They invited me to stay for lunch after the service which was great. It was wonderful to have such delicious vegetarian food and such good company. I had a long talk with David who was a lawyer for the New Mexico youth and children's services. He was very interesting and even a member of the Green party. I was surprised when he said that genetic engineering was not an issue in America; in New Zealand that is the reason d'etre for the Green Party and they are implacibly opposed to the introduction of GE crops to New Zealand.

After lunch I headed off back into Silver City. I only had a 30+ mile cycle to do so there was no rush. The previous evening I had seen some of the beautiful Victorian buildings and I wanted to look around a bit more before heading out.

Silver City has an interesting history. Given the name, it was obviously built on mining but unlike many other mining towns, it was built with an eye to permanence. I wandered into the town museum and this showed how many of the buildings were built of brick. They had early electric and telephone services as well as a water works. I was impressed by some of the buildings they had but many were damaged or undermined in some bad floods that hit the town around the turn of the century. To solve the problem they transformed its Main Street into the "Big Ditch" which was a 35-50 foot deep trench. Today, it is still there and lined with trees making it almost a park, albeit a very deep one.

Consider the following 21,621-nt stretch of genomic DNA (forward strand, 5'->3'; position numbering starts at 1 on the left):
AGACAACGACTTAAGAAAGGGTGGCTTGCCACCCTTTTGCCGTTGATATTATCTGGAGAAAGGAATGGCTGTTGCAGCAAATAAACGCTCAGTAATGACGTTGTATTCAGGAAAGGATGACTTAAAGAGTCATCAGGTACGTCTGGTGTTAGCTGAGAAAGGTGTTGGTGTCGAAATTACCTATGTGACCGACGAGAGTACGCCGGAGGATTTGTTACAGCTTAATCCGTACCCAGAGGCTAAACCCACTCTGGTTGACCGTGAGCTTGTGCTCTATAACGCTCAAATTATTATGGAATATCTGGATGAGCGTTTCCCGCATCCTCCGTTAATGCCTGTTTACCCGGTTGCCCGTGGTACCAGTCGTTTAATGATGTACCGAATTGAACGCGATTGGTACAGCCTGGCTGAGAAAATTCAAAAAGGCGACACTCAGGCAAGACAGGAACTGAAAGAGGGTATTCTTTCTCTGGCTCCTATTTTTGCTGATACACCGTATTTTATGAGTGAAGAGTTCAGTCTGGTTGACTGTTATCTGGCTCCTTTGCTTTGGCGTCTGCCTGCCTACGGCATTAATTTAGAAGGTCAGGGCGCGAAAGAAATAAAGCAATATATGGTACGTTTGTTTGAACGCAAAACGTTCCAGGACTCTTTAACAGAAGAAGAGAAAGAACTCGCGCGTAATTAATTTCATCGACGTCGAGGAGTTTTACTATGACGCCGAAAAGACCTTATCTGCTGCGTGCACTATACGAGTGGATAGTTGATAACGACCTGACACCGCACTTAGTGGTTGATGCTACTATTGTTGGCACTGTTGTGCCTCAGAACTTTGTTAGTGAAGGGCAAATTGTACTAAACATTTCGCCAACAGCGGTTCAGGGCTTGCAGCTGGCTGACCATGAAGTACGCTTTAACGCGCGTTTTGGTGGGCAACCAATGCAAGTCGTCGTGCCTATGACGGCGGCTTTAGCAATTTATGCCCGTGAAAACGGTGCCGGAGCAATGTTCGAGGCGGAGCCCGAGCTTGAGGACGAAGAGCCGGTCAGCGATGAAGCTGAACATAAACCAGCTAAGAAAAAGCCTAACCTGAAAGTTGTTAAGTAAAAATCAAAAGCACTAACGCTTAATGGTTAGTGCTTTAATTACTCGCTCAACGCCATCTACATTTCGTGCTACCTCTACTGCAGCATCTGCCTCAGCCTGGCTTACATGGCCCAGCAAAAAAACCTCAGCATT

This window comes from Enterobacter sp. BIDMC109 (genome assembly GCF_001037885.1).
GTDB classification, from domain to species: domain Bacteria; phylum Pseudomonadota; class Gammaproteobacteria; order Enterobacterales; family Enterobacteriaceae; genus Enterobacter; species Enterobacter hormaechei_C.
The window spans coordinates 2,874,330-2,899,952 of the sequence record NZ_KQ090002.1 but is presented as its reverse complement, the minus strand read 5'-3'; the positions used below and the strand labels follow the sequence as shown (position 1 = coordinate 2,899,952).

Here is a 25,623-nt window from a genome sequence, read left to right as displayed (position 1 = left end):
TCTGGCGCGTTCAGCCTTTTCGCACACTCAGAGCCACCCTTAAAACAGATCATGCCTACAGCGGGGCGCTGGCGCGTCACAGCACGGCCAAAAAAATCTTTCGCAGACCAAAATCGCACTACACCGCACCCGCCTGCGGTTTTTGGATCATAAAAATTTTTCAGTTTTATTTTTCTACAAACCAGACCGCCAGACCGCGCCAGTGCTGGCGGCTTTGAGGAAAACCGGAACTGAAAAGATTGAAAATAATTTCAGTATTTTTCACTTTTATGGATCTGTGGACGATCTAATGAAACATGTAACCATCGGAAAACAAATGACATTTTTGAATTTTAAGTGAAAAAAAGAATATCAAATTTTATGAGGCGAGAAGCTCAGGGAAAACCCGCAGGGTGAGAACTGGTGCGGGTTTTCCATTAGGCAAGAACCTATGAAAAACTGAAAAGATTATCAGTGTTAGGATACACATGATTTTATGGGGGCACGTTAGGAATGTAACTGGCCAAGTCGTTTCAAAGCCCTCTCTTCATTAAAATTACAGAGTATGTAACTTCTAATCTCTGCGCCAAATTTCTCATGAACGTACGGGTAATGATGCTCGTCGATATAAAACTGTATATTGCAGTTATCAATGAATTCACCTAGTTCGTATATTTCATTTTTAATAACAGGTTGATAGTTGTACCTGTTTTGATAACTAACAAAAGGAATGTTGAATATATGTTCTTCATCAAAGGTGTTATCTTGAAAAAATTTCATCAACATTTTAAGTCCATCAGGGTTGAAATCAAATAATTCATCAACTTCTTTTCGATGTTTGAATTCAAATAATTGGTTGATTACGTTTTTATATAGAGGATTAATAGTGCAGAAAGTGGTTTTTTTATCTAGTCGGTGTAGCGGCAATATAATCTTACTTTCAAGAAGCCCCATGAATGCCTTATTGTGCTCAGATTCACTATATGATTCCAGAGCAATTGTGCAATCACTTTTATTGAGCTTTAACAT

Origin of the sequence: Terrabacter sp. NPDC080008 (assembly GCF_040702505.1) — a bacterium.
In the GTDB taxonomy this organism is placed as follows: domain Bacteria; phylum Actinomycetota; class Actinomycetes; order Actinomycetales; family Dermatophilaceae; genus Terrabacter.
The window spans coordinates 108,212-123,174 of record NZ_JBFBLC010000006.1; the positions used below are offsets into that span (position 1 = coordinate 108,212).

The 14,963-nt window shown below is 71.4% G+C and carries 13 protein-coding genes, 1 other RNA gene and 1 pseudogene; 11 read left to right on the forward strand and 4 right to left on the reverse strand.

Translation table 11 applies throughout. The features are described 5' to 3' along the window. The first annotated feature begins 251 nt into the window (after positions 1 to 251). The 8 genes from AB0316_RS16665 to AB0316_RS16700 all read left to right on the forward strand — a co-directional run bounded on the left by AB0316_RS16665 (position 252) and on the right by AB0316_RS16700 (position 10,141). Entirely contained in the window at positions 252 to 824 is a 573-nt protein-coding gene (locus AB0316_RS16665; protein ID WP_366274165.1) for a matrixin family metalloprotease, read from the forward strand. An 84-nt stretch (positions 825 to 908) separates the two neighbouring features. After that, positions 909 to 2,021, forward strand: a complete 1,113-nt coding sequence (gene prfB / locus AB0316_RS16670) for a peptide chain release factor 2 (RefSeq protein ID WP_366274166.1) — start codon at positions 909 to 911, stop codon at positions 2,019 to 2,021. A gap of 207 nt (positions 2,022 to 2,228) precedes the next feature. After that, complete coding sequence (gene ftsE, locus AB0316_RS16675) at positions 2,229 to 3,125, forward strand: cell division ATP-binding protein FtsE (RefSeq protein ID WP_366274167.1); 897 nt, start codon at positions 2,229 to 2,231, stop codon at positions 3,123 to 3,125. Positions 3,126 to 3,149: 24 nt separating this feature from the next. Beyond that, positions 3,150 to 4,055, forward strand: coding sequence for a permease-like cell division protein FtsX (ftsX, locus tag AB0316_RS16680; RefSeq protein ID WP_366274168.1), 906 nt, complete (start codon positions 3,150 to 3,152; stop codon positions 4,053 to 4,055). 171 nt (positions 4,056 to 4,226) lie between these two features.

After silver prices collapsed the city made itself into a tuberculosis resort, the dry climate (floods notwithstanding) ideal for sufferers of this disease. Then copper became king, and continues to be important today.